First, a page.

Practically every university, school and college is facing the challenge of moving their teaching online. Till Winkler is an Associate Professor of Digitalization and the Associate Dean for Digital Curriculum at Copenhagen Business School. As a teacher, he has been using video-based instruction since 2016 and since then he has been experimenting with different modes of online and blended learning. He created this 10-step guide for his colleagues, and with his permission we are including it here.
While many universities and business schools worldwide, including my own, had to switch to fully online learning practically overnight, universities in other places still have a bit more time to react.
This is a chance for every educator to go digital and thus avoid postponing or skipping their classes. After all, we don’t know how long this crisis will force us to lock down our educational facilities.
After some colleagues approached me for advice, I thought I’d share a few personal experiences. I grouped my 10 steps on “how to go digital with your teaching” into four stages, in each of which you have to consider a few crucial things for your course, as illustrated in the Figure below.
Define your targets
Step 1. Determine the format
First, you have to determine what the main materials of your online course should look like. A maths lecture likely requires a different online format than a lecture in sociology.
The choice of format obviously has implications for the ways of how you record your content and yourself, within the limitations of your home- or office-based studio. You might, for example, end up with one of the three following options:
Talking over slides: In this case, you might want a video recording solution that integrates with PowerPoint and, optionally, records a video of you as the speaker, too. Our school uses Panopto, which makes multi-stream video recording as simple as selecting your webcam from a drop-down list of detected video sources, opening your PowerPoint presentation, and pressing record.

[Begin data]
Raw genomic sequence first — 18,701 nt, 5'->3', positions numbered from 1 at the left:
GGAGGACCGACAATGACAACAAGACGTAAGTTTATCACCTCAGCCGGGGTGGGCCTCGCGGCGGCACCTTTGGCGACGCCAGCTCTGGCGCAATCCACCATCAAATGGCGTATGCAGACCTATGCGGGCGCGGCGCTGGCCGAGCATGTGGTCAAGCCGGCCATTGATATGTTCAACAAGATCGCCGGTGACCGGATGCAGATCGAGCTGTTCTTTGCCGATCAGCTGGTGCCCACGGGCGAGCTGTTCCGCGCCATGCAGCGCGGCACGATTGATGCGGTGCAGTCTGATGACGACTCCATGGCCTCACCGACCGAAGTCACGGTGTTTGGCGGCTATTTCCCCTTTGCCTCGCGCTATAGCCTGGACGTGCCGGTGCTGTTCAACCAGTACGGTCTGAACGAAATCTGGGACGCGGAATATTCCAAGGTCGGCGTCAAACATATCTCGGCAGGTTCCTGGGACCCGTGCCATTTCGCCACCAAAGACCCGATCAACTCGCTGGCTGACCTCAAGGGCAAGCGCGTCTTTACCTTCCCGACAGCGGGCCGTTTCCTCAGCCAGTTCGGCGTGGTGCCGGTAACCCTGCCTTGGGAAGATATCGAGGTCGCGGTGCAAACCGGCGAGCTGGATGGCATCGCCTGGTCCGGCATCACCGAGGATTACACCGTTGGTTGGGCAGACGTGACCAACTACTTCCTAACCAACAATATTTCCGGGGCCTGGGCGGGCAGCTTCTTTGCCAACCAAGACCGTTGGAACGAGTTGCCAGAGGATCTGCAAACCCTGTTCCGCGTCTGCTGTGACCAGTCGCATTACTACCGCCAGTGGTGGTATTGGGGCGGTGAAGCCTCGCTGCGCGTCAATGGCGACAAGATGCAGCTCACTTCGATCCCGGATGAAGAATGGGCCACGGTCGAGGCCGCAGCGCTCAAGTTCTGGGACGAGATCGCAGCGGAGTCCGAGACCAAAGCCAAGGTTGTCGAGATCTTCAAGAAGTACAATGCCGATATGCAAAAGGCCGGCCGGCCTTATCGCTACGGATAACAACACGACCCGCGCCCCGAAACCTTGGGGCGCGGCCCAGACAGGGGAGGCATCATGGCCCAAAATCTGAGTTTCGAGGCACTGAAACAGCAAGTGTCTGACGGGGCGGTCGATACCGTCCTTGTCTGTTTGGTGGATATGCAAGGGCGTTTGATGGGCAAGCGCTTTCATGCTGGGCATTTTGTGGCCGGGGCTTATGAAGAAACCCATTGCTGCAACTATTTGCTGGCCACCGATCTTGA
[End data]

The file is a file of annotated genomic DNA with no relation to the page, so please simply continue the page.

Talking and writing formulas: In this case, you will need a solution that effectively focuses on your writing in a readable way (on paper, on a whiteboard, or on the screen of a tablet), while the image of you as the speaker becomes relatively less important.
Simply talking into the camera (with or without selected exhibits): In this case, you could simply film yourself with your smartphone, even on the go (selfie-stick recommended) and would just need to do a few edits later to add the exhibits.
There are also different preferences as to whether presenters want to record themselves with video or just voice. Some of my students indicated, however, that it creates a sense of proximity and better comprehension if they actually see the speaker next to the other visual content. Maybe video helps mitigate the adverse impacts of social distancing.
Step 2. Set effort expectations
Somebody’s got to say this: Creating online education courses consumes a great deal of time! So, you’d rather make a conscious decision upfront on how much time and effort you are willing and able to put into this, next to potential other obligations (be it research, projects, or taking care of your kids).
Specifically, you might want to ask yourself: Is this something you do for just one semester, do you want to use this crisis as an opportunity to create something with longevity, something that can be reused? In other words, do you see going digital as a short-term or a long-term investment?
Many things may play a role here, for example, how good you are at speaking freely in front of a camera, how large your course is, how long you will be teaching the course, how likely you are to teach a similar course elsewhere, and where you currently stand in your career.
This decision influences, for example, whether you will script videos, how much effort you will invest into editing them, and which blend of synchronous and asynchronous teaching you might choose (see step #3).